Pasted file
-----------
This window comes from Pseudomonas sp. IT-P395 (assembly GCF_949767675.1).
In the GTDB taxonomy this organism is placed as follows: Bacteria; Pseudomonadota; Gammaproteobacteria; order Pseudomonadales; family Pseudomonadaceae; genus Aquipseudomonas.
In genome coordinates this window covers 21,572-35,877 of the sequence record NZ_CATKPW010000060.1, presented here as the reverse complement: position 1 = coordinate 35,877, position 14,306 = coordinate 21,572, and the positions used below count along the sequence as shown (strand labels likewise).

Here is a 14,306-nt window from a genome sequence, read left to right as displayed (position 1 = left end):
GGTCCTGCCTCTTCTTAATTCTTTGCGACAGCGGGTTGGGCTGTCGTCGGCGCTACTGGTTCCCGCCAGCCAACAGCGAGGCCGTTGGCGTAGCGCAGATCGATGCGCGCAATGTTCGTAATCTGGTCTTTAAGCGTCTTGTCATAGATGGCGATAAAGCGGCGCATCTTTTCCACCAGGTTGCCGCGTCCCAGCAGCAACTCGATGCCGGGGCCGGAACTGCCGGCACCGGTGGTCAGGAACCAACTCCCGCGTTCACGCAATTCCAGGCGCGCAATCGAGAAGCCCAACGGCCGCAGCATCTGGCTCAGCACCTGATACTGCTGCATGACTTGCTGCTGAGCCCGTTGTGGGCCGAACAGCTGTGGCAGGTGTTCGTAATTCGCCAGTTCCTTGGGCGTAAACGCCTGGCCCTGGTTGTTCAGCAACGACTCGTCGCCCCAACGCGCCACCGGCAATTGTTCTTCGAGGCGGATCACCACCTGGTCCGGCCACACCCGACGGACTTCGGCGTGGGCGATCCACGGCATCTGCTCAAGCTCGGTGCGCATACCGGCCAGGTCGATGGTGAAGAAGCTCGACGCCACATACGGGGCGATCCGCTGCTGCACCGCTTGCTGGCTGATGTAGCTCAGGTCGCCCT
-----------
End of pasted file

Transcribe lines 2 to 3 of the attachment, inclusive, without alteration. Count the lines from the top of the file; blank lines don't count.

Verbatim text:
In the GTDB taxonomy this organism is placed as follows: Bacteria; Pseudomonadota; Gammaproteobacteria; order Pseudomonadales; family Pseudomonadaceae; genus Aquipseudomonas.
In genome coordinates this window covers 21,572-35,877 of the sequence record NZ_CATKPW010000060.1, presented here as the reverse complement: position 1 = coordinate 35,877, position 14,306 = coordinate 21,572, and the positions used below count along the sequence as shown (strand labels likewise).